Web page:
April 3rd, 2012, by Jeff Collins
Orange County is seeing its best housing market since the final days of the housing boom in 2005, with the number of homes for sale at their lowest level in nearly seven years and the number of sales contracts in progress at their second highest level, a new housing report shows.
The only month to see more deals reached than March was in April 2010 – when buyers rushed to meet the deadline for the first-time homebuyers tax credit.
The latest figures surfaced in this week’s report from O.C. broker Steve Thomas ofReportsOnHousing.com. The numbers — based on pending deals — give a preview of closed-sale data expected in future months.
Specifically, Thomas’ figures show:
- The number of homes listed for sale totaled 6,615 in the 30 days ending last Thursday. That’s the smallest housing market since July 2005. Inventory is down 38% from 2011. And it’s down 63% from the peak in September 2007, when 17,898 homes were listed for sale in Orange County.
- The number of pending sales – homes going into escrow in the latest 30-day period – was 3,840, the second-highest number since the end of June 2005. Only April 2010’s tally of 3,979 deals reached was higher.
- The “market time,” or time it would take to sell all 6,615 listings that the current sales pace, fell to 52 days. That’s the shortest market time since August 2005.
“As this scenario drags on, it will only be a matter of time before prices star to really rise again,” Thomas said.
While sales demand is up and the supply of homes for sale is down, Thomas is quick to point out that it’s still a different market than in 2005 — the final year before home sales tanked and triggered the first dominos in the cascading, three-year collapse that ate the global economy.
Thomas noted that the types of homes now selling and the prices at which they’re selling is very different than in the boom, with the hottest demand for homes selling at $750,000 and below, and very little demand for homes in the $1.5 million range and above.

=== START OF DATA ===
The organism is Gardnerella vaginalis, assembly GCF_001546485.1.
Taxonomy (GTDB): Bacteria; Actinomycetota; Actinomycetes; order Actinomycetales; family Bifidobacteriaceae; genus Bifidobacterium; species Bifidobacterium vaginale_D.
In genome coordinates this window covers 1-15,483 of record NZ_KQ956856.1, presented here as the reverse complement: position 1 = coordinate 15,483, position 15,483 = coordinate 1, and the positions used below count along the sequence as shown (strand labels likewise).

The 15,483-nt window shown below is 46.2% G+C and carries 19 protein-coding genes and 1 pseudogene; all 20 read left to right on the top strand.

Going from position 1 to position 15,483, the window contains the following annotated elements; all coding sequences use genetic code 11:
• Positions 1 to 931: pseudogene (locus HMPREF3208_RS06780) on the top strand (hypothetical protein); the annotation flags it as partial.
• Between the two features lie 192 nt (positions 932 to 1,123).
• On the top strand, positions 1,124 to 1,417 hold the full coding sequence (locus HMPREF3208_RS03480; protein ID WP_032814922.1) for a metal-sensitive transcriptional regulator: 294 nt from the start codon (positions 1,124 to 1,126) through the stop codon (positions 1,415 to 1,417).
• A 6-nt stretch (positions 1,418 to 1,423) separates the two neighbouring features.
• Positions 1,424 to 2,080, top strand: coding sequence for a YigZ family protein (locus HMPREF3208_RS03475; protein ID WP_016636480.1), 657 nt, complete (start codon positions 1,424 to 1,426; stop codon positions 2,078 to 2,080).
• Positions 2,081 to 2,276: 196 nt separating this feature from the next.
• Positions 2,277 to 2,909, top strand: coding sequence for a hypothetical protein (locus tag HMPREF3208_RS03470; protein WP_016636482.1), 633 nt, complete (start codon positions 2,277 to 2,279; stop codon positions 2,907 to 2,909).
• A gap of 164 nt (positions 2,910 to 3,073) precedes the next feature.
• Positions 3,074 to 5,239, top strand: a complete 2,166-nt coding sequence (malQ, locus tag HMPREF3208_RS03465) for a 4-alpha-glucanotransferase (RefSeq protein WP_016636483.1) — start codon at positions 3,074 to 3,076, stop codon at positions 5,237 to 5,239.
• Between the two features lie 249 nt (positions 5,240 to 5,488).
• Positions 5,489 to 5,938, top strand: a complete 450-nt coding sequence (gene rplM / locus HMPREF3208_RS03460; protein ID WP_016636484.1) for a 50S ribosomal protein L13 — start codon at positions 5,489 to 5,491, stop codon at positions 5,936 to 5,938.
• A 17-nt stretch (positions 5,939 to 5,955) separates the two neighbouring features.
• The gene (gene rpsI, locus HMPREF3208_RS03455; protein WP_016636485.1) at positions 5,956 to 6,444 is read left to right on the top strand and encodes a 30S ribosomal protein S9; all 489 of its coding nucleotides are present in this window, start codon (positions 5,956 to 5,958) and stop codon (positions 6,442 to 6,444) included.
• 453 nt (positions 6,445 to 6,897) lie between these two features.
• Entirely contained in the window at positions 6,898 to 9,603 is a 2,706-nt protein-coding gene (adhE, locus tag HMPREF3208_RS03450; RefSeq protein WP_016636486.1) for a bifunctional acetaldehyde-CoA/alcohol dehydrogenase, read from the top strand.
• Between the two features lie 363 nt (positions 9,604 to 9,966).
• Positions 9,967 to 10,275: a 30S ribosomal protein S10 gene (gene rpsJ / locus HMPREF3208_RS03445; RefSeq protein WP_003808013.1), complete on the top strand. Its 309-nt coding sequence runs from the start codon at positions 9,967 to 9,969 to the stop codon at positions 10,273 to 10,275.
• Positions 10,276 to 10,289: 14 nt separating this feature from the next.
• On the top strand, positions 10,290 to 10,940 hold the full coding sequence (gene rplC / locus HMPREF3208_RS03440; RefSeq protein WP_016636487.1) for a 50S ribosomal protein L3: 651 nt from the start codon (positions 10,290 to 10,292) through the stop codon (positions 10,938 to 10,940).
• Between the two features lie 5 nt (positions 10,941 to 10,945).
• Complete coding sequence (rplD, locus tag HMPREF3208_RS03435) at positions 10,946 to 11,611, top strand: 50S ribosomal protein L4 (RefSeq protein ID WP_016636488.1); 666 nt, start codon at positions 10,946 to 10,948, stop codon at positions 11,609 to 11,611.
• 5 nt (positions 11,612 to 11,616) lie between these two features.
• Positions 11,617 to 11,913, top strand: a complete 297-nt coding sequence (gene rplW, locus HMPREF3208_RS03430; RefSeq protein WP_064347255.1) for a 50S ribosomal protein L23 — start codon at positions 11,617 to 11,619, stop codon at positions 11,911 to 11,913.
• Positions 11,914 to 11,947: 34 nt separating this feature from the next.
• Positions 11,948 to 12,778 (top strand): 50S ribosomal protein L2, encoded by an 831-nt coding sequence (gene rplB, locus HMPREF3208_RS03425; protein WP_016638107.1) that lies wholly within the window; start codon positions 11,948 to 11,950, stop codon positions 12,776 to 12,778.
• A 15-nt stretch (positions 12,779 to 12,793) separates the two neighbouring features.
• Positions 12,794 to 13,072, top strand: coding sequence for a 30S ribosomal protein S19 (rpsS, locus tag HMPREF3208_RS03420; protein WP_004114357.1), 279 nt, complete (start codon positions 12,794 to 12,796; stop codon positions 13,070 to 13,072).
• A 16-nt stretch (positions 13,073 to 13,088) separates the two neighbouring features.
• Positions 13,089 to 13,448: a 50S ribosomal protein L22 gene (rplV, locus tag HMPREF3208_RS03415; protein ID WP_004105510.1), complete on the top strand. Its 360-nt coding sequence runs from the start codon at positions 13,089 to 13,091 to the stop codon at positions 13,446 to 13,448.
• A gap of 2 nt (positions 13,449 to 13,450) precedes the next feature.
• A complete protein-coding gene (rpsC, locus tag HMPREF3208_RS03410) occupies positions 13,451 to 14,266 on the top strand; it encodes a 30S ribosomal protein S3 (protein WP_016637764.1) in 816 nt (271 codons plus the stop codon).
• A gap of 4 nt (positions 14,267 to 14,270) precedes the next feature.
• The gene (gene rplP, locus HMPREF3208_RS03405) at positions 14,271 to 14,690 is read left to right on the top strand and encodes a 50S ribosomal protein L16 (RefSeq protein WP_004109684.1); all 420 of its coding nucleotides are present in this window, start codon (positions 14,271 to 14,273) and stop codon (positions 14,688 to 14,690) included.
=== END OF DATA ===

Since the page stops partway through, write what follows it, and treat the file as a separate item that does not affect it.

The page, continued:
“We’re still digesting and absorbing short sales,” he said, referring to homes selling for less than is owed on their mortgages.
Still, he said: “If you’re a buyer stepping into the market, it feels just like ’04 and ’05. … It’s still a crazy market.”
For example, agents are canceling appointments with buyers because there aren’t enough homes to show them.
Thomas noted also that a neighbor in Ladera Ranch got two offers on his home before his agent could put a lock box on the door.
“Agents are clamoring to get their buyers into a home,” he said.
So where have all the homes for sale gone?
Thomas found that the biggest decline is in the number of short sales on the market. They’ve come down 25% from the same period last year.
It’s hard to tell why. Thomas speculated that there are more loan modifications that are being made, so homeowners can afford their loans and avoid short sales. There are some promising signs that the overall economy is improving as well.
But all types of homes have come off the market, not just short sales.
For example, bank-owned home listings fell 11% last month, and listings of traditional, non-distressed homeowner sales – also called “equity sales” – decreased s for sale dropped 12%.
And supply isn’t just down in Orange County.
“It is down significantly across Southern California,” Thomas said.
Thomas said that the market could change dramatically if homeowners suddenly see an opportunity to sell and put their homes on the market.
“That could be the monkey wrench in this thing,” he said.
Here’s the recent data, as of last Thursday for listings; deals pending; market time in months; last Thursday vs. 2 weeks ago, a year ago and 2 years ago (Note: k=thousand; m=million) …
|Slice||Listings||Deals||Time (month)||2 week ago||1 yr. ago||2 yr. ago|